It's time to start thinking about getting seedlings going. Last year I grew more plants from seed than ever before. Enjoyed it enormously, so I'm going to do it again.

The front "lawn" is a loss. We've tried pampering it along but the grasses really aren't suited to the climate, and the pocket gophers keep making little trailing mounds of dirt. Lawns are unnatural constructs, especially here. I'm letting it turn into a meadow, and scattering wildflower seeds to help it along. Would love to get some California or Mexican poppies going there.
patinagle: (Default)
blue iceIn honor of the season, two gifts:

- A free read of my fantasy novella "Glad Yule" (originally published in Fred Saberhagen's AN ARMORY OF SWORDS) is available on my bookshelf at Book View Cafe.

- A free 2009 year-at-a-glance calendar is yours for the asking.

And if you want to learn about the Yule Goat, see my post on the Novelists, Inc. blog.

May your holiday season be blessed with happiness!


Sep. 22nd, 2008 10:14 pm
patinagle: (Default)

It's the equinox. Time to pause and look at where we are in the season.

To me, this is not the first day of Autumn, but the middle of Autumn. Weather is decidedly cooler; we haven't used the air conditioner for a couple of weeks. Days are just about perfect, nights beginning to be cool. The hummingbirds are still around and there are lots of robins in the bird bath. Pansies, nasturtiums, petunias, bachelor's buttons are blooming happily. Tomatoes are ripening in the garden. It's time to harvest herbs.

And the piñons! We have a good crop going this year, as evidenced by the dozens of cars alongside the road. Families come to pick piñon (pine nuts) wherever the trees grow--which around here is pretty much everywhere. We have quite a few on our land, and I went out and gathered a couple of handfuls of nuts already. Must get serious about it and bring in a good harvest, but I've been busy with revisions.

My fantasy novel, The Betrayal, launches in six months, on the Spring Equinox. In honor of that, I've posted a free read to my website: "Kind Hunter," the story that sparked the novel.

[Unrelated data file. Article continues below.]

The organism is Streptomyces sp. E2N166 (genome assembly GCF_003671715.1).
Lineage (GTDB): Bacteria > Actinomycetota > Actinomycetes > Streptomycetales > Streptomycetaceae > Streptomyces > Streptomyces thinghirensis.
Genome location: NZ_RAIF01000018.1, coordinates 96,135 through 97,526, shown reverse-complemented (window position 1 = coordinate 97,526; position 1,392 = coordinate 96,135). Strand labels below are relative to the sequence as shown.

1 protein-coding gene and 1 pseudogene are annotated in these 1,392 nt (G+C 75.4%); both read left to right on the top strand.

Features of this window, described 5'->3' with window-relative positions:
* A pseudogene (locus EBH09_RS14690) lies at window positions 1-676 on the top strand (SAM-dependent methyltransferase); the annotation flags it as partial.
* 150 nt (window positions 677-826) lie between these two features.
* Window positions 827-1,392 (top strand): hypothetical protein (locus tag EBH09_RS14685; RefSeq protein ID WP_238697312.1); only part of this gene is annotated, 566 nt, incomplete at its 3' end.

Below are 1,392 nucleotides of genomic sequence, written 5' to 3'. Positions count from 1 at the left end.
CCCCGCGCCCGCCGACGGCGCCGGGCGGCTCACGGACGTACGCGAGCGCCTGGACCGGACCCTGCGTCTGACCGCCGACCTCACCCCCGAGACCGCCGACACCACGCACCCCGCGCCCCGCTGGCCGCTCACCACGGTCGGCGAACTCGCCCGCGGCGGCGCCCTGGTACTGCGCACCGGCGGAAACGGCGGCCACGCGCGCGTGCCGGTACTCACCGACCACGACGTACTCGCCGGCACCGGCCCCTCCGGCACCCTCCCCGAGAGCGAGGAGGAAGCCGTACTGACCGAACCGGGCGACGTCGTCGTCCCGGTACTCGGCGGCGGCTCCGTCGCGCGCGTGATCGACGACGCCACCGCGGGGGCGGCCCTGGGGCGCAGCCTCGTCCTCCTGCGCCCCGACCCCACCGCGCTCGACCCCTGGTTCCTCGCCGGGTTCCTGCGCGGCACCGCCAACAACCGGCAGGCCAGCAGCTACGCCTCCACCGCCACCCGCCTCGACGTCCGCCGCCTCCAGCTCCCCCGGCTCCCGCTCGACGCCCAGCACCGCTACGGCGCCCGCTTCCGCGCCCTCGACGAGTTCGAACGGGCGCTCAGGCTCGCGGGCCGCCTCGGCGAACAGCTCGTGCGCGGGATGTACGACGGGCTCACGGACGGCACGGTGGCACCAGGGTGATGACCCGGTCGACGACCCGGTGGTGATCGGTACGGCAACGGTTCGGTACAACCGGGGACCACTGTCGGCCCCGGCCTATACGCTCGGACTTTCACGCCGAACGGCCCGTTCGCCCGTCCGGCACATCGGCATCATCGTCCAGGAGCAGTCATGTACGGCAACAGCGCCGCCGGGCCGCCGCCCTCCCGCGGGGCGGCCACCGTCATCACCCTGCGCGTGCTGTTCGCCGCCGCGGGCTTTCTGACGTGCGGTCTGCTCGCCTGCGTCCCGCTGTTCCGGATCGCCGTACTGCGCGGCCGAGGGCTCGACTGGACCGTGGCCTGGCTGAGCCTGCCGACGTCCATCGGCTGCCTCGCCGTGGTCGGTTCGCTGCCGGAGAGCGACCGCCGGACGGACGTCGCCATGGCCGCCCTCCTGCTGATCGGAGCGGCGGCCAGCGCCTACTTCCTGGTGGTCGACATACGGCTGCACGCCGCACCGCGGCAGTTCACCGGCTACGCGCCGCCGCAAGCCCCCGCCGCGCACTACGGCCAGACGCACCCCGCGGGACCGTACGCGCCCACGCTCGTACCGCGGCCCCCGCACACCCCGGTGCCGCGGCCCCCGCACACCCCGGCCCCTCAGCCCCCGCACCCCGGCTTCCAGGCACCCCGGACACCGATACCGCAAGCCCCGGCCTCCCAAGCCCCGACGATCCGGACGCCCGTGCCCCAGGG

patinagle: (Default)
The aspens leafed out this week. Even a lot of the babies planted in previous seasons are waking up. Some of them haven't made it, which is why I put in three older saplings last year. But several of the babies are hanging in there!

I want to sow radishes today. Been looking at a lunar gardening book a friend gave me a while back. Root crops are supposed to go in during the waning moon. So I'm going to dash out and throw some radish seeds around before I get back to revising the WIP.

The raised bed that is my tiny veggie patch is looking good. I haven't planted anything there yet, but the chives are fixing to bloom and the parsley wintered over and is a large, enthusiastic, vibrant green clump!

After May Day I will plant nasturtiums. Looking forward to them - I so enjoyed them last year!

In the meantime, I am still putting ponderosa seedlings into pots. These are from the same source where I got the baby aspens, the New Mexico Forestry Division. If you own 2 acres of land you can get seedlings very inexpensively. The catch is you have to buy them in lots, so I've got twenty pine trees to plant. Most are going into big pots until I can get to them on a less urgent schedule. Even just getting them into pots is a good deal of work, though. I had Chris drill holes in the bottoms of a bunch of old cat litter buckets. Not pretty, but a good size, and the price is right.

Last night we froze so I sent poor Chris out in his pjs (cause that's more than I had on) to fetch in the bucket of seedlings that haven't yet been planted. I should put them outside again, now.

OK, back to work!


patinagle: (Default)

June 2009